Less than a week before teenagers across the country receive their A-level results, many institutions – including some of the most select universities –are making plans to take part in clearing to recruit good students.
Clearing is the annual process which matches would-be undergraduates to available courses.
Under sweeping reforms to the university system, institutions are now allowed to recruit as many students as they like who score at least an A grade and two B grades at A-level or equivalent.
The move is part of a plan by the Government to free up the system and allow more good students to win a place at their first choice of university.
A survey conducted by the Press Association ahead of A-level results day indicates a rise in both applications to universities and in the numbers of offers they are making to students.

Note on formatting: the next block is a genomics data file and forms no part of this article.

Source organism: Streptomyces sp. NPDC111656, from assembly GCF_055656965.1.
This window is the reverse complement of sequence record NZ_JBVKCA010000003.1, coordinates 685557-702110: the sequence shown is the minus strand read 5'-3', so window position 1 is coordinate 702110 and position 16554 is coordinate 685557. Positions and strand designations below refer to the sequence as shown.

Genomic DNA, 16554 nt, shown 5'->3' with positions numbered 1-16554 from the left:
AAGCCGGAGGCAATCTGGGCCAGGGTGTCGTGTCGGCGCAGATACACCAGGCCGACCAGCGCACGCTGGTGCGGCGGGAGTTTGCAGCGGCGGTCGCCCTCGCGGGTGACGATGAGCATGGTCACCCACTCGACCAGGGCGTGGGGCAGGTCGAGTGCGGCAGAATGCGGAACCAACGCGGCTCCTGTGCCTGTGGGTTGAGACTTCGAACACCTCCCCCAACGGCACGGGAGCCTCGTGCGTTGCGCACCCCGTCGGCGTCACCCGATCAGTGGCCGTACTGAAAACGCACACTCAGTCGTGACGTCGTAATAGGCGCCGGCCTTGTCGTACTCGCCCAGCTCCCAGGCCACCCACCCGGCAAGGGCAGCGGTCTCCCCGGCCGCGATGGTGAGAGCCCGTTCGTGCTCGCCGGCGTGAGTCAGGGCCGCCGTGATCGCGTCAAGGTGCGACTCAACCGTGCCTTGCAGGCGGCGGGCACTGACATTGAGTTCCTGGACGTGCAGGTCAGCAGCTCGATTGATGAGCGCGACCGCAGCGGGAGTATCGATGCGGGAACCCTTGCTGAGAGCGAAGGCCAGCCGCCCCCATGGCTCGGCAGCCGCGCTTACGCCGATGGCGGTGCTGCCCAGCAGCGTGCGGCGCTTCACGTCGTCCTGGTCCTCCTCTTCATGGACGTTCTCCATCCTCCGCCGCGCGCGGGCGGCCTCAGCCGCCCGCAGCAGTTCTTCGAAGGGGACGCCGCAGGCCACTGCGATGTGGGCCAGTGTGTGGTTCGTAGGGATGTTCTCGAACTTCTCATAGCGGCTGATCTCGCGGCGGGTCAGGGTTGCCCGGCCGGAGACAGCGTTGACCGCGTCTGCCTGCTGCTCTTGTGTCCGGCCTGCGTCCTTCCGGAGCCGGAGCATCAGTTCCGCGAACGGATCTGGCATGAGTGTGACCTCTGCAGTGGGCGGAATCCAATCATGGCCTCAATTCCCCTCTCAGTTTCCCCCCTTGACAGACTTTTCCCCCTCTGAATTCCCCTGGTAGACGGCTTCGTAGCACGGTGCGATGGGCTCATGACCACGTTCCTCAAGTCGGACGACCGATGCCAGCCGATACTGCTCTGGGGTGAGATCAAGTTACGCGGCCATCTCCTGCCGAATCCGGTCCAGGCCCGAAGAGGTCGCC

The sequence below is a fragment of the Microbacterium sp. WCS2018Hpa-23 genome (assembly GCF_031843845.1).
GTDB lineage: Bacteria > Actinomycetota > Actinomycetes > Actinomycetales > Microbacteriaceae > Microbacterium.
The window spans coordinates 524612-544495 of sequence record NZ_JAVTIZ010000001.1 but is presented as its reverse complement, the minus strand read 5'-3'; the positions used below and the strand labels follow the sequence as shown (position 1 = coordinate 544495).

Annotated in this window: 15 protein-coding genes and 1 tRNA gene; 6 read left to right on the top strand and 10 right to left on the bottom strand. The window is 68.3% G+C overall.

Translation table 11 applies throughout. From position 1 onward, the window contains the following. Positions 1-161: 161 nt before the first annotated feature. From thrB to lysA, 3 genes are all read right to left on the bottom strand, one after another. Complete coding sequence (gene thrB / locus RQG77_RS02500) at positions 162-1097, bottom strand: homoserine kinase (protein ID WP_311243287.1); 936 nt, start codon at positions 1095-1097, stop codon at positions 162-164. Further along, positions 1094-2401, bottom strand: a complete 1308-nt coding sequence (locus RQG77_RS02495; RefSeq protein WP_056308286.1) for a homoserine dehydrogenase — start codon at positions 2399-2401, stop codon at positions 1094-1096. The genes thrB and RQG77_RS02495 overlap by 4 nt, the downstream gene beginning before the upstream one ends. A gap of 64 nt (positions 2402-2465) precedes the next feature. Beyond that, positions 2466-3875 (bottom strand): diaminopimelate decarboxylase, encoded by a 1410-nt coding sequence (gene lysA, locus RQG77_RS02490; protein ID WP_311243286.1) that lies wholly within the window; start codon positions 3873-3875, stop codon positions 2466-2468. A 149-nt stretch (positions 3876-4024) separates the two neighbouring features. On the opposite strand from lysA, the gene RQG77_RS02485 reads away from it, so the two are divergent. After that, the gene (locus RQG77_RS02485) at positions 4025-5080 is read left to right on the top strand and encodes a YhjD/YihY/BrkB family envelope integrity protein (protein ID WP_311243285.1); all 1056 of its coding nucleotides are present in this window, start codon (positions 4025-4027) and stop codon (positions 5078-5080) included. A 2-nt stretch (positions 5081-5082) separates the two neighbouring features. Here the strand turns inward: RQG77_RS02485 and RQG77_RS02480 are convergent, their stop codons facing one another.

The London School of Economics and Political Science (LSE), has made around 3,326 offers, up more than 500 on last year.
Nottingham, another Russell Group university, has also made around 500 more offers, Manchester said its offers are up 10 per cent and Newcastle said it has received more applications than ever before and has “record numbers” of candidates holding an offer for one of its courses.
Lynsey Hopkins, head of admissions at Sheffield University, said it had seen a four per cent increase in applications, and a similar increase in offers. “I’d like to think that’s testament to the work we do encouraging young people to go to university, particularly in groups that wouldn’t normally do that,” she said.
Ms Hopkins suggested the move to loosen the student number cap has meant universities can make offers more liberally than they used to, as there is less worry about over-recruiting and being penalised.
The survey findings show that a number of top universities, including York, Leeds, King’s College London (KCL), Birmingham and Manchester, will have limited numbers of places in clearing.